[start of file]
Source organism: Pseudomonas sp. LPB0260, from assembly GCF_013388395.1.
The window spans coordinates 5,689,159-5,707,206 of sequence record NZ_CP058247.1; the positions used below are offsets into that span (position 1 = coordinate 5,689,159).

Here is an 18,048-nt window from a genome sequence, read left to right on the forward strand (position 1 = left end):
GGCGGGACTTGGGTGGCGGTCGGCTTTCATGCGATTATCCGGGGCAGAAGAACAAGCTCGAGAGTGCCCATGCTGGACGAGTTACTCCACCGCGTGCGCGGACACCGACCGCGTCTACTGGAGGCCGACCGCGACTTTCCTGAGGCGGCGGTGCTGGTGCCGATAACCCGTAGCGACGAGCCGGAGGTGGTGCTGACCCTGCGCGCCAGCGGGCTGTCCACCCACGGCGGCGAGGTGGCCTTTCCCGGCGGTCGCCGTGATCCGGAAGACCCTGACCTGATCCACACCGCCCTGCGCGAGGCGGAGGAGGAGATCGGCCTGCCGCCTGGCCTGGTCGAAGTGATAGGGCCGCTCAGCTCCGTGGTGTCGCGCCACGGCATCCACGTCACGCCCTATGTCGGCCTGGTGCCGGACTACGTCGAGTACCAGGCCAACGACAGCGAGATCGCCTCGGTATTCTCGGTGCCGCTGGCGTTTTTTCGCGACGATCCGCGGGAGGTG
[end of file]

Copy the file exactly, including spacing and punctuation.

Source organism: Pseudomonas sp. LPB0260, from assembly GCF_013388395.1.
The window spans coordinates 5,689,159-5,707,206 of sequence record NZ_CP058247.1; the positions used below are offsets into that span (position 1 = coordinate 5,689,159).

Here is an 18,048-nt window from a genome sequence, read left to right on the forward strand (position 1 = left end):
GGCGGGACTTGGGTGGCGGTCGGCTTTCATGCGATTATCCGGGGCAGAAGAACAAGCTCGAGAGTGCCCATGCTGGACGAGTTACTCCACCGCGTGCGCGGACACCGACCGCGTCTACTGGAGGCCGACCGCGACTTTCCTGAGGCGGCGGTGCTGGTGCCGATAACCCGTAGCGACGAGCCGGAGGTGGTGCTGACCCTGCGCGCCAGCGGGCTGTCCACCCACGGCGGCGAGGTGGCCTTTCCCGGCGGTCGCCGTGATCCGGAAGACCCTGACCTGATCCACACCGCCCTGCGCGAGGCGGAGGAGGAGATCGGCCTGCCGCCTGGCCTGGTCGAAGTGATAGGGCCGCTCAGCTCCGTGGTGTCGCGCCACGGCATCCACGTCACGCCCTATGTCGGCCTGGTGCCGGACTACGTCGAGTACCAGGCCAACGACAGCGAGATCGCCTCGGTATTCTCGGTGCCGCTGGCGTTTTTTCGCGACGATCCGCGGGAGGTG